Tropical Vets

PH: 07 4774 8764

123 Sample Street, Ingham

Dog Care

Owning a dog provides companionship, loyalty and affection for people of all ages and is an invaluable addition to families and individuals.

However, it is important to find the breed of dog most suitable to your particular lifestyle and be aware of the responsibility that comes with dog ownership before you adopt or purchase a dog. As your vet, we are willing to discuss the many aspects of dog care, including breed-specific medical problems and routine health care such as vaccinations, flea and tick control, desexing and worming that your future dog may need.

9 Important Care Aspects to Consider after Purchasing your New Puppy or Dog:

  • Insurance... We strongly recommend that you insure your new dog. Please see our information sheet on insurance for more about this topic.

  • Sweet Dreams... Suitable bedding such as washable rugs, cushions or blankets need to be provided in a weatherproof kennel or indoors.

  • Home Sweet Home... A secure area such as a dog-proof yard is essential. Your dog should never be left unsupervised when tethered.

  • Best Behaviour... All dogs need daily exercise and mental stimulation to help avoid behavioural and health problems. Dogs view their human owners as being part of their pack and can develop behavioural issues if they feel neglected or excluded. It is also vitally important that dogs are socialised with people and other dogs from an early age in order to learn appropriate interactive behaviours.

  • Expert Health Care... All pets require a minimum of one health check a year. On average, dogs age five to eight times faster than humans, allowing major health changes to develop in a relatively short amount of time. The risk of cancer, diabetes, obesity, arthritis, heart disease and other serious conditions all increase with age. However, a visit to us helps us diagnose, treat or even prevent health problems before they become life-threatening. Routine vaccinations, flea and tick control and worming are also recommended. A visit to us is also a good opportunity to ask about nutrition, behaviour, and other issues.

  • What's for Dinner... Nutrition is an important part of your dogs care. A healthy and balanced diet is essential. This will provide protein to build the body; fats for skin and coat health; carbohydrates for energy; and minerals and vitamins for good bone development and healthy tissues.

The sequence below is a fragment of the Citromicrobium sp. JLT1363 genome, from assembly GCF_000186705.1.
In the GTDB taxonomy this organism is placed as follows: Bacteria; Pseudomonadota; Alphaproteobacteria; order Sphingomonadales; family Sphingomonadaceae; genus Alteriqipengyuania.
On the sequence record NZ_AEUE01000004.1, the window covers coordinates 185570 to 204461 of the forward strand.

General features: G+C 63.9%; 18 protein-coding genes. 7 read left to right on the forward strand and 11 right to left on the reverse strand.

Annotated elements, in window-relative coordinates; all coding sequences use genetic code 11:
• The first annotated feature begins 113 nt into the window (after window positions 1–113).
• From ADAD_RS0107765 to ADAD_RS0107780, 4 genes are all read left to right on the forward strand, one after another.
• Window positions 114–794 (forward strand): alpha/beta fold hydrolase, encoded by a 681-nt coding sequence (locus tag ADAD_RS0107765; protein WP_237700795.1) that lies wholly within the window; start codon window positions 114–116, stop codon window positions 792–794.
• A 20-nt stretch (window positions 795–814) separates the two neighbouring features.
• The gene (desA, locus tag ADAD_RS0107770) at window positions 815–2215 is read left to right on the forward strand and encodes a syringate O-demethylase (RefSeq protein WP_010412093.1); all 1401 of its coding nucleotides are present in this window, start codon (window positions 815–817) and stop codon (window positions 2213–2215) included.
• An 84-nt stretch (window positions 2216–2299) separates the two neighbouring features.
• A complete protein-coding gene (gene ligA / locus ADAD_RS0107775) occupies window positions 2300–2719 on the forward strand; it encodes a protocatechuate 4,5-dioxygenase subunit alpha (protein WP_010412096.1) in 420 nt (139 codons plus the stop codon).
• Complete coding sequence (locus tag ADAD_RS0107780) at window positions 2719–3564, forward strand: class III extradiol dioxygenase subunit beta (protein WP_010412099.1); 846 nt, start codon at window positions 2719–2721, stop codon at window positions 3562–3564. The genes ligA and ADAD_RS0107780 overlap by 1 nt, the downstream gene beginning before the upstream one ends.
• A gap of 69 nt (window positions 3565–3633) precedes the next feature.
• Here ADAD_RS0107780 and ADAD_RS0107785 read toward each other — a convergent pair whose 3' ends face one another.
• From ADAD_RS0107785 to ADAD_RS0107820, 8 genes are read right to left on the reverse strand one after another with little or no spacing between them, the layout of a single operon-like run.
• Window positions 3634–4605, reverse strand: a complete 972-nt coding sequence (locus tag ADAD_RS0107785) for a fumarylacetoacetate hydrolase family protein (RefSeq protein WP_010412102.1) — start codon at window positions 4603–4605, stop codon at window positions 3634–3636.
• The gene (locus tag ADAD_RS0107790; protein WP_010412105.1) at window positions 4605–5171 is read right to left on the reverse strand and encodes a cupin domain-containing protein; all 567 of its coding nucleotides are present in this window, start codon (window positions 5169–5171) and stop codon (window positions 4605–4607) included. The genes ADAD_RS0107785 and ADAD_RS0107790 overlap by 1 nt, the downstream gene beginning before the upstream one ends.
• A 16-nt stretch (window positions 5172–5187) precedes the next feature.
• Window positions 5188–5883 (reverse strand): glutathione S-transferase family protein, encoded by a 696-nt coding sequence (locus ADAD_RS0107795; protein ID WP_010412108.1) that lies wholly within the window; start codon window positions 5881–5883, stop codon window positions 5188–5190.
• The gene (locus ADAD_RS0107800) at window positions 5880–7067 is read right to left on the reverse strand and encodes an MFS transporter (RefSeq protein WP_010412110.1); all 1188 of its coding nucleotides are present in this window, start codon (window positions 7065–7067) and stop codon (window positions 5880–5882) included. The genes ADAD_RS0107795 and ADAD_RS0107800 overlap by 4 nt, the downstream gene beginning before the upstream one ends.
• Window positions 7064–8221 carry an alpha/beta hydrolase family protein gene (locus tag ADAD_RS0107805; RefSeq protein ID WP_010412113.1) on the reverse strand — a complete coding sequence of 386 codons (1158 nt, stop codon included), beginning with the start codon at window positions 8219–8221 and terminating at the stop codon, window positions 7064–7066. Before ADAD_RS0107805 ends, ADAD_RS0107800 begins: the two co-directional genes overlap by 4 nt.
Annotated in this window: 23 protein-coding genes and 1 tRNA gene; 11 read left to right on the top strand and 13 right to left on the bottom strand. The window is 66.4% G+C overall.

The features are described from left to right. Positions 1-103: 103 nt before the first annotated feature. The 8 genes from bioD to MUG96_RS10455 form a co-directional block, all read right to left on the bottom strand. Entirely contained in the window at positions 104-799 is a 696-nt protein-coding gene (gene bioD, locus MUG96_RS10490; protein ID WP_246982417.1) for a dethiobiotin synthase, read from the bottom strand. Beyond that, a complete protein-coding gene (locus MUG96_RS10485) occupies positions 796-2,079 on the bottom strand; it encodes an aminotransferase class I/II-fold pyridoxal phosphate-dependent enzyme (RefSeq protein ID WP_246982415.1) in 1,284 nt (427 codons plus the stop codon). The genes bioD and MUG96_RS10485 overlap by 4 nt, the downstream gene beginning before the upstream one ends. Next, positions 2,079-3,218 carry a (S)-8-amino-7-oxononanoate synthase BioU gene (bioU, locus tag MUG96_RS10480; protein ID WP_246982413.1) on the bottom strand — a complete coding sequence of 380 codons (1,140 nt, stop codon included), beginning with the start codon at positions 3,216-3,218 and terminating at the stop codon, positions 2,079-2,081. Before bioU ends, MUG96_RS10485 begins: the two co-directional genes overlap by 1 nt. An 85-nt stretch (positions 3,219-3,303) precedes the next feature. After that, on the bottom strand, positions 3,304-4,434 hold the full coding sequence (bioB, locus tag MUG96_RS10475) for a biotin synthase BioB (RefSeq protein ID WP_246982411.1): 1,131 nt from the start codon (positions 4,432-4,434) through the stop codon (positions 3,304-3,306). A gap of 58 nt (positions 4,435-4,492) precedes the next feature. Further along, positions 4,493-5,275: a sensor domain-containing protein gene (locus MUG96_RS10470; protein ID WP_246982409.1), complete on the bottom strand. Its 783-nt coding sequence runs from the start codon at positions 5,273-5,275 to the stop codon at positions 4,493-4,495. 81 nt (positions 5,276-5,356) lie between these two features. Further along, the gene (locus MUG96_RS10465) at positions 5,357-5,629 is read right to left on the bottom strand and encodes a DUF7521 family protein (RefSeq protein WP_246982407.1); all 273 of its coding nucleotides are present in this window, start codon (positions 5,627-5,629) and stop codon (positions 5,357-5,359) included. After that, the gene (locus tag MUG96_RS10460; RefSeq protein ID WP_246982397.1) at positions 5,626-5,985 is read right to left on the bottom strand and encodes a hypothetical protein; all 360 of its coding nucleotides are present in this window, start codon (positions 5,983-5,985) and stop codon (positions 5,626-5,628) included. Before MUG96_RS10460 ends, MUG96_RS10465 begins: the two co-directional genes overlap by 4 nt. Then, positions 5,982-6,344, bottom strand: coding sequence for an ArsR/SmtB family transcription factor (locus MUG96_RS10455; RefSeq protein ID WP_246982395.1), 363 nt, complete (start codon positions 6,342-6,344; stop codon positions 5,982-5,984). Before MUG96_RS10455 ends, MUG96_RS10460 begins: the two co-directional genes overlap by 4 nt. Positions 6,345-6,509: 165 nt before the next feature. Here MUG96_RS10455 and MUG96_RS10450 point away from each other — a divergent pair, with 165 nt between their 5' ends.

• A Great 'Smile'... It is essential to keep your dogs teeth clean. A regular dental care routine will minimise tartar build-up on your pet’s teeth. Never give your dog cooked bones, as these can be brittle and easily splinter, causing harm to your dog.

  • Water... Fresh water bowls must always be available for your dog. They should be kept clean and placed in the shade

  • Clean and Tidy... Grooming and brushing is essential, particularly for long-haired breeds. This helps remove dust, dead skin, loose hairs, grass seeds, and tangles and it also assists to shorten the coat moult, which occurs every autumn and spring. Dirty or smelly dogs should be bathed. However, keep in mind that frequent shampooing can strip the natural oils from the coat and cause skin dryness and irritation.


Dangerous Human Foods...

Please show caution with feeding certain human foods.

Here are some common examples:

Chocolate contains theobromine, which is a cardiac and nervous system stimulant. Eating chocolate, particularly dark chocolate, can lead to heart arrhythmias, tremors and seizures.

Sweet biscuits are high in fat and sugar with low nutritional value.

Bones (especially cooked bones) can splinter and may stick in the throat or intestine. They could also damage teeth and may cause constipation.

Sultanas, grapes and raisins may lead to acute kidney failure in dogs.

Onions (and to a lesser extent, garlic) can cause damage to the membranes of red blood cells that result in haemolytic anaemia. Any form (raw, cooked or powder) can lead to this severe anaemia. Signs generally develop days after ingestion and include breathlessness, weakness and a blood coloured urine.

Avocado contains a toxin called persin which leads to gastrointestinal irritation, including vomiting and diarrhoea.

Raw egg whites contain avidin that can interfere with the absorption of biotin (a B Vitamin). Chronic biotin deficiencies can lead to a poor growth, lethargy and dermatitis. Raw eggs may also contain salmonella.

Macadamia nuts can cause locomotory problems such as weakness, tremors or paralysis in the hind legs. A toxic dose of roasted macadamia nuts may be as little as one nut per kilogram of body weight in the dog.


Our staff are always keen to discuss routine health care for your current or future pets.

For further information about pet care, please phone our helpful staff during business hours.

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